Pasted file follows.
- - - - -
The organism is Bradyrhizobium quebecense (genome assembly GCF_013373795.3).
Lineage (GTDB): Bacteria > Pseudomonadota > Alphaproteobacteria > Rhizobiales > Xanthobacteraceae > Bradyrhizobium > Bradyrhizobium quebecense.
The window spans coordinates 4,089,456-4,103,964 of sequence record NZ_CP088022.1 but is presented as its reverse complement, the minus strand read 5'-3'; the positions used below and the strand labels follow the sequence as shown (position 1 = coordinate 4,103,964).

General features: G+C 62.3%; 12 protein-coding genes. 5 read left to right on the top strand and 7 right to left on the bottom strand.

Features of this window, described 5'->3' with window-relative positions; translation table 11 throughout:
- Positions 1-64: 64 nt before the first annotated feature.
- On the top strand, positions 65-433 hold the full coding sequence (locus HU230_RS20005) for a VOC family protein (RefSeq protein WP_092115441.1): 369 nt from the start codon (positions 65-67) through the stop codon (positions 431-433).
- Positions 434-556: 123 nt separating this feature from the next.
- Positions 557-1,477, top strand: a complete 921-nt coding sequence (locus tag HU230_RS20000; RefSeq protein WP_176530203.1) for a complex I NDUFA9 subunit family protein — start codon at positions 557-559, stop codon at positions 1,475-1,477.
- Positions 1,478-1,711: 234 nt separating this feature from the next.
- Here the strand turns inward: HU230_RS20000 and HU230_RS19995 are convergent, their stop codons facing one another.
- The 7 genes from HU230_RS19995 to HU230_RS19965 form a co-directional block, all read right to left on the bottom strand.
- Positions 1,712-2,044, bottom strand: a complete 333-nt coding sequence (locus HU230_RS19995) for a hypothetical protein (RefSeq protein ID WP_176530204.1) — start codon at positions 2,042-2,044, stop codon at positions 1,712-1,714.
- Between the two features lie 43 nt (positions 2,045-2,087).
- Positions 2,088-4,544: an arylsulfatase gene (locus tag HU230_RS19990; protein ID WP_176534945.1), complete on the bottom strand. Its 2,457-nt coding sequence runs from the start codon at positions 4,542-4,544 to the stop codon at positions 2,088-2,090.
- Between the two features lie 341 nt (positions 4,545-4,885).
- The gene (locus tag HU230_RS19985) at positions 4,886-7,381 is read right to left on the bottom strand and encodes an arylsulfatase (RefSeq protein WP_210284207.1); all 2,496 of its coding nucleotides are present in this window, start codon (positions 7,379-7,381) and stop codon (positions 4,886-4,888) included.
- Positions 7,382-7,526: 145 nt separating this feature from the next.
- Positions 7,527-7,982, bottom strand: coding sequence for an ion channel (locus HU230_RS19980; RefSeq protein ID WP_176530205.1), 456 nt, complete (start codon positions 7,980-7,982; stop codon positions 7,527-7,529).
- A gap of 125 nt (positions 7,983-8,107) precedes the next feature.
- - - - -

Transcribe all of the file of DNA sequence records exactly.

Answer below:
The organism is Bradyrhizobium quebecense (genome assembly GCF_013373795.3).
Lineage (GTDB): Bacteria > Pseudomonadota > Alphaproteobacteria > Rhizobiales > Xanthobacteraceae > Bradyrhizobium > Bradyrhizobium quebecense.
The window spans coordinates 4,089,456-4,103,964 of sequence record NZ_CP088022.1 but is presented as its reverse complement, the minus strand read 5'-3'; the positions used below and the strand labels follow the sequence as shown (position 1 = coordinate 4,103,964).

General features: G+C 62.3%; 12 protein-coding genes. 5 read left to right on the top strand and 7 right to left on the bottom strand.

Features of this window, described 5'->3' with window-relative positions; translation table 11 throughout:
- Positions 1-64: 64 nt before the first annotated feature.
- On the top strand, positions 65-433 hold the full coding sequence (locus HU230_RS20005) for a VOC family protein (RefSeq protein WP_092115441.1): 369 nt from the start codon (positions 65-67) through the stop codon (positions 431-433).
- Positions 434-556: 123 nt separating this feature from the next.
- Positions 557-1,477, top strand: a complete 921-nt coding sequence (locus tag HU230_RS20000; RefSeq protein WP_176530203.1) for a complex I NDUFA9 subunit family protein — start codon at positions 557-559, stop codon at positions 1,475-1,477.
- Positions 1,478-1,711: 234 nt separating this feature from the next.
- Here the strand turns inward: HU230_RS20000 and HU230_RS19995 are convergent, their stop codons facing one another.
- The 7 genes from HU230_RS19995 to HU230_RS19965 form a co-directional block, all read right to left on the bottom strand.
- Positions 1,712-2,044, bottom strand: a complete 333-nt coding sequence (locus HU230_RS19995) for a hypothetical protein (RefSeq protein ID WP_176530204.1) — start codon at positions 2,042-2,044, stop codon at positions 1,712-1,714.
- Between the two features lie 43 nt (positions 2,045-2,087).
- Positions 2,088-4,544: an arylsulfatase gene (locus tag HU230_RS19990; protein ID WP_176534945.1), complete on the bottom strand. Its 2,457-nt coding sequence runs from the start codon at positions 4,542-4,544 to the stop codon at positions 2,088-2,090.
- Between the two features lie 341 nt (positions 4,545-4,885).
- The gene (locus tag HU230_RS19985) at positions 4,886-7,381 is read right to left on the bottom strand and encodes an arylsulfatase (RefSeq protein WP_210284207.1); all 2,496 of its coding nucleotides are present in this window, start codon (positions 7,379-7,381) and stop codon (positions 4,886-4,888) included.
- Positions 7,382-7,526: 145 nt separating this feature from the next.
- Positions 7,527-7,982, bottom strand: coding sequence for an ion channel (locus HU230_RS19980; RefSeq protein ID WP_176530205.1), 456 nt, complete (start codon positions 7,980-7,982; stop codon positions 7,527-7,529).
- A gap of 125 nt (positions 7,983-8,107) precedes the next feature.